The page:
The Dixie fire in Northern California has surpassed the Bootleg fire in Oregon to become the largest fire so far this year in the United States. As of August 9, 2021, the Dixie fire had charred 489,287 acres (765 square miles).
On August 4, 2021, an astronaut on the International Space Station shot a photo of the Dixie fire’s thick smoke plume (above). The second image (below), also acquired on August 4, shows the fire as observed by the Enhanced Thematic Mapper Plus (ETM+) on Landsat 7. It combines natural color with shortwave-infrared light to cut through some of the smoke and highlight the active fire fronts. In this view, the hottest and most active parts of the fire are orange-yellow.
With wind gusts as high as 40 miles per hour (65 kilometers per hour) that day, the fire quickly advanced across the dry mountain vegetation. It burned through the historic Gold Rush-era town of Greenville.
Notice that while most of the smoke is being carried toward the north, some smoke hangs in the valleys and canyons south of the active fire areas. Smoke, which can sink toward the ground during a temperature inversion, is especially apparent in the Feather River Canyon. Wind blowing down the canyon carried some of the smoke toward the Sacramento Valley.
The enormous blanket of smoke from the Dixie fire and dozens of others burning across the western U.S. is visible in this image, acquired on August 6, 2021, with the Geostationary Operational Environmental Satellite 17 (GEOS-17) (above). GOES-17 is operated by the National Oceanic and Atmospheric Administration (NOAA); NASA helps develop and launch the GOES series of satellites.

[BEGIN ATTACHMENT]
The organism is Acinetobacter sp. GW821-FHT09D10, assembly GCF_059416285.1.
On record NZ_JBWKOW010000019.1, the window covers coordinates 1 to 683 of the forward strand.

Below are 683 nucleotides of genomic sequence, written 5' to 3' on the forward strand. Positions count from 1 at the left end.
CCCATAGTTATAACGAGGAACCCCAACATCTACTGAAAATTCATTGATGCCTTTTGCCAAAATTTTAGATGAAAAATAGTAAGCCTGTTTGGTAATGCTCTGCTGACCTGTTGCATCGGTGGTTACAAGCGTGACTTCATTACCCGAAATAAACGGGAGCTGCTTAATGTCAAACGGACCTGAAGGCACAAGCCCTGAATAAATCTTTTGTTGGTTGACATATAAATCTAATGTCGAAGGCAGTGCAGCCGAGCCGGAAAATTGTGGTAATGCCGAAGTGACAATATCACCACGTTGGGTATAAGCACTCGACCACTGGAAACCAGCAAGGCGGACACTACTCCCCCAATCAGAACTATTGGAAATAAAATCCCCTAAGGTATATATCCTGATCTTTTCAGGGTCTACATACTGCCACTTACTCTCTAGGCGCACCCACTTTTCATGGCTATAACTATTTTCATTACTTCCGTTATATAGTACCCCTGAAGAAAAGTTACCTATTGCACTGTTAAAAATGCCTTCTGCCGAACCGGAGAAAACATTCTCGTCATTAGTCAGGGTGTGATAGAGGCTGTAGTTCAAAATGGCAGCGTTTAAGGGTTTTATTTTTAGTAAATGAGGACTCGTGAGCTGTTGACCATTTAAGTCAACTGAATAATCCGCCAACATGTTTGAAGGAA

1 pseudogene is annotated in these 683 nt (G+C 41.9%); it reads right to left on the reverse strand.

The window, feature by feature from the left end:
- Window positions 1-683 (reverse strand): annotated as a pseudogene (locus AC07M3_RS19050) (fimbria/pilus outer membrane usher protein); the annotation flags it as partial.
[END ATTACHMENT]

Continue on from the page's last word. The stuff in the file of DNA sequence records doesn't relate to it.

Overnight (August 5 to August 6), the Dixie fire grew by about 70,000 acres (110 square miles/280 square kilometers) to become the third-largest fire on record in California, and has since become the second largest wildland fire in California’s history. It is still less than half the size of the August Complex, which burned more than 1 million acres in 2020.
NASA Earth Observatory images by Joshua Stevens, using Landsat data from the U.S. Geological Survey and GOES 17 imagery courtesy of NOAA and the National Environmental Satellite, Data, and Information Service (NESDIS). Astronaut photograph ISS065-E-220417 was acquired on August 4, 2021, with a Nikon D5 digital camera using a 116-millimeter focal length and is provided by the ISS Crew Earth Observations Facility and the Earth Science and Remote Sensing Unit, Johnson Space Center. The image was taken by a member of the Expedition 65 crew. The image has been cropped and enhanced to improve contrast, and lens artifacts have been removed. The International Space Station Program supports the laboratory as part of the ISS National Lab to help astronauts take pictures of Earth that will be of the greatest value to scientists and the public and to make those images freely available on the Internet. Additional images taken by astronauts and cosmonauts can be viewed at the NASA/JSC Gateway to Astronaut Photography of Earth.